MadSci Network: Biochemistry

Subject: Why does cream of tartar stop the crystallisation of sucrose?

Date: Thu May 29 15:24:40 2008
Posted by Julian
Grade level: 10-12 School: Städt. Gymnasium Schmallenberg
City: Bad Fredeburg State/Province: NRW Country: Germany
Area of science: Biochemistry
ID: 1212099880.Bc

Why I'm asking? I'm planning to make crashglas with sugar (which should be
glas-like, not crystalline) and I'm asking myself why in the recipe I found on
the internet there's cream of tartar on the list.
You already answer a similar question: "What is the chemical ester mimicking
the" by L Menkin. But my question is slightly different.

Ions, which means, salt (I tried it with NaCl), cause the molten sugar not
crystallize. But NaCl also causes the sugar glass to become milky and less
transparent. Other ions have the same effect, which is why you should use
destilled water to get a clear result.
As the ions don't allow the sucrose-molecules to build a regular grid because of
their electrostatic field, it is obvious why the sucrose doesn't crystallize.

But where does that milky look come from? And why doesn't that effect show up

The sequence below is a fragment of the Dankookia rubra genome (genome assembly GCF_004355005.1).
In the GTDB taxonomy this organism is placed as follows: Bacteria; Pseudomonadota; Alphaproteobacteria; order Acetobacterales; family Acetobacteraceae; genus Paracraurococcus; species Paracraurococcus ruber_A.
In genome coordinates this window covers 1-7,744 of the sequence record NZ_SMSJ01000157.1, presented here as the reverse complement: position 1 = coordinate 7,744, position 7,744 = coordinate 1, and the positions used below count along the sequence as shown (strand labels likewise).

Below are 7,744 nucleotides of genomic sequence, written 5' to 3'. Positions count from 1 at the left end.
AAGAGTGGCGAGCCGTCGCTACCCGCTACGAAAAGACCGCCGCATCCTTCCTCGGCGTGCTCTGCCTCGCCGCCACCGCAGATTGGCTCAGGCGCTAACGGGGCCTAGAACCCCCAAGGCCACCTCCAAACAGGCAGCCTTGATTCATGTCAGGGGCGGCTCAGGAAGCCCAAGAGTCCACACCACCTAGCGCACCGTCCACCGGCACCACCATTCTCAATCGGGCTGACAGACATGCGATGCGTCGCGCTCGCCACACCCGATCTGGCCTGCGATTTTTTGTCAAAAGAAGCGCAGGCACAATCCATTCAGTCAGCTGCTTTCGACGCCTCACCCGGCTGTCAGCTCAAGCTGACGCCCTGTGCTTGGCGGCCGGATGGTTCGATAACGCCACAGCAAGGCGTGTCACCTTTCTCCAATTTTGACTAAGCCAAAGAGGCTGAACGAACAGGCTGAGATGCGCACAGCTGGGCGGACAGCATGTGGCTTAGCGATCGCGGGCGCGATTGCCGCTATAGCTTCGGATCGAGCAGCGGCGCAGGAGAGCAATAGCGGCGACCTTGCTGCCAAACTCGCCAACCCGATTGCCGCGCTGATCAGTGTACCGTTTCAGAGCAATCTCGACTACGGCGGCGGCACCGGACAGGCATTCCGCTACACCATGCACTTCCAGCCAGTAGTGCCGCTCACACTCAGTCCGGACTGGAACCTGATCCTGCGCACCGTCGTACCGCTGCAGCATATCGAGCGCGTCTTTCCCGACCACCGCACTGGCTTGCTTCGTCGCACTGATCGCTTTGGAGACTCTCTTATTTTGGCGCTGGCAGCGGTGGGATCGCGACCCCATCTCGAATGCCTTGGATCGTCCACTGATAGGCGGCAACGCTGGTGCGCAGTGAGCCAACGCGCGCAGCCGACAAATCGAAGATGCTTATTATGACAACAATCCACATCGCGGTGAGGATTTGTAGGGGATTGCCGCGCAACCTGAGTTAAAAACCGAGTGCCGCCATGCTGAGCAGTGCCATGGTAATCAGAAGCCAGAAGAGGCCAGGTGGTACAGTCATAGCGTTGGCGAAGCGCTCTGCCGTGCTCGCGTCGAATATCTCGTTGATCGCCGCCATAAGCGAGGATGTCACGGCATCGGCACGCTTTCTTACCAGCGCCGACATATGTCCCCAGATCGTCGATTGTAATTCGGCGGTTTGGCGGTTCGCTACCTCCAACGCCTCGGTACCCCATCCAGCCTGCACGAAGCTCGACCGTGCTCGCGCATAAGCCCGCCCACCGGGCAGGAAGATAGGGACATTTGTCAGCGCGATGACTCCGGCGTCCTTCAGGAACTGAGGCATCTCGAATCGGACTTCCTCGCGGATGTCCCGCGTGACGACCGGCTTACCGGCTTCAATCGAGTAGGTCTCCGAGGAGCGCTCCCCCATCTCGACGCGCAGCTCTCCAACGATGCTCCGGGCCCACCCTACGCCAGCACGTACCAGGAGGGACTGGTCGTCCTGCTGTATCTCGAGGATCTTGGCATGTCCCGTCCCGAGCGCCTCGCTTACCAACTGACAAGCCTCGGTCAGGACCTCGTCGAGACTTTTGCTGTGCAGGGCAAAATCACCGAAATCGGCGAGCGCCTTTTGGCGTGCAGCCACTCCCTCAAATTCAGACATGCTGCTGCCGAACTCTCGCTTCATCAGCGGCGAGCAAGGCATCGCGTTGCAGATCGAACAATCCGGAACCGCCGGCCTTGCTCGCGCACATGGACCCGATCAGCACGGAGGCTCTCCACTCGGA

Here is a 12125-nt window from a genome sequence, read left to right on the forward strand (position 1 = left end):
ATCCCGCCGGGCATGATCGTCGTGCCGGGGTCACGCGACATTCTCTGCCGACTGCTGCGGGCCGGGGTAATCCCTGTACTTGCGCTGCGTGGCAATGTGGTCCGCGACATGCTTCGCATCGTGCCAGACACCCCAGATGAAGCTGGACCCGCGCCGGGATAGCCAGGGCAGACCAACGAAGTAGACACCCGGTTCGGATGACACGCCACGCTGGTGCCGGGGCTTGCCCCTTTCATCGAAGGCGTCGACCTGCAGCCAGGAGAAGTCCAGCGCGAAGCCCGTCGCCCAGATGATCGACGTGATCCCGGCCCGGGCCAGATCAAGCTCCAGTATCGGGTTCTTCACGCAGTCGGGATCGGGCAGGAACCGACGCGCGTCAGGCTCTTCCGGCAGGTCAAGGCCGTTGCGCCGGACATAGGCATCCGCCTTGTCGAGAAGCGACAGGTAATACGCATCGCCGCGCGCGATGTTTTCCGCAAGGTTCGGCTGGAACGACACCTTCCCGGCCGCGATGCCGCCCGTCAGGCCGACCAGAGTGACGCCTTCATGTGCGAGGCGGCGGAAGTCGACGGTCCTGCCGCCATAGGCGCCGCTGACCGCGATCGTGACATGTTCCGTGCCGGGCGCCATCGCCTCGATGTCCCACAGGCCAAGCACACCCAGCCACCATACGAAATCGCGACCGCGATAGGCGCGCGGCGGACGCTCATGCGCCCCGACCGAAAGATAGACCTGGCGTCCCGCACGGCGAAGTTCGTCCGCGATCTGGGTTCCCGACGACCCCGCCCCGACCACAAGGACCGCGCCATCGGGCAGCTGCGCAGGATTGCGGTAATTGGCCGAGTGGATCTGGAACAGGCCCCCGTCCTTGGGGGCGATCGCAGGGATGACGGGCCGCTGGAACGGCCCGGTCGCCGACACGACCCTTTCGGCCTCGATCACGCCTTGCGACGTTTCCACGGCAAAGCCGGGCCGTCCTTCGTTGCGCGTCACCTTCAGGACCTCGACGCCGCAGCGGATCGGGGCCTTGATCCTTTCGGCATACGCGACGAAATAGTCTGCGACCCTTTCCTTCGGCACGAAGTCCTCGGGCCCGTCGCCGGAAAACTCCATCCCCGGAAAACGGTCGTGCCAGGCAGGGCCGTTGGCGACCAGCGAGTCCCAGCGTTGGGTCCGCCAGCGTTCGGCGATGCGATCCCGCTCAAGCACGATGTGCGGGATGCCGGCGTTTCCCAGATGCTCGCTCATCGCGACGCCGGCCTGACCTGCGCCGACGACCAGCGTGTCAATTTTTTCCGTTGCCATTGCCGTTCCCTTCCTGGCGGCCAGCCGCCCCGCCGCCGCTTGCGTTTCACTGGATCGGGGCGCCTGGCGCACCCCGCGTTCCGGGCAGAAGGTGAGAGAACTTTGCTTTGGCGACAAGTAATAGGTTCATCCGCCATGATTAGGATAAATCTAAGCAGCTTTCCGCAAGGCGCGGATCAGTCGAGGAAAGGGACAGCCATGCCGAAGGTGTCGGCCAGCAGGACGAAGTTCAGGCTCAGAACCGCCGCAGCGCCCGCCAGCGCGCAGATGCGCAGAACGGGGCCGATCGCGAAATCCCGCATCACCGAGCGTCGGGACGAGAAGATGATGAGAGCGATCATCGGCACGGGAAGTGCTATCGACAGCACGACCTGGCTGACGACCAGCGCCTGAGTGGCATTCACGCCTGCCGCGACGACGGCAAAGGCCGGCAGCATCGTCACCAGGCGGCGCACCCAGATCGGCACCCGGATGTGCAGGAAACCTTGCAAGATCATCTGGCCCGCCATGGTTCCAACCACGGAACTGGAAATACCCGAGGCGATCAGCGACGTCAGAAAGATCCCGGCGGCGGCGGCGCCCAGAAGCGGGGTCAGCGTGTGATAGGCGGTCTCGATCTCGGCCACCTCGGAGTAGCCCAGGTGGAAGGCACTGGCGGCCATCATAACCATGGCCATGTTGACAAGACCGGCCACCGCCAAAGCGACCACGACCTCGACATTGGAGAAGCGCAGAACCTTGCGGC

when I use cream of tartar? I mean, after all it consist of ions.
Is the cream of tartar really building esters with the sucrose, which can
inhibit the crystallisation (because of the hydroxyl-groups?)?

I already know that the tartaric acid (as every other acid) causes the sucrose
to split into fructose and glucose. These different sugars are also causing the
sucrose not to crystallize.

So why do ions inhibit the crystallisation process? Where does that milky-white
look come from? And why doesn't the effect show when using cream of tartar?

I would be glad to know what's going on in my kitchen, really! ;)

Re: Why does cream of tartar stop the crystallisation of sucrose?

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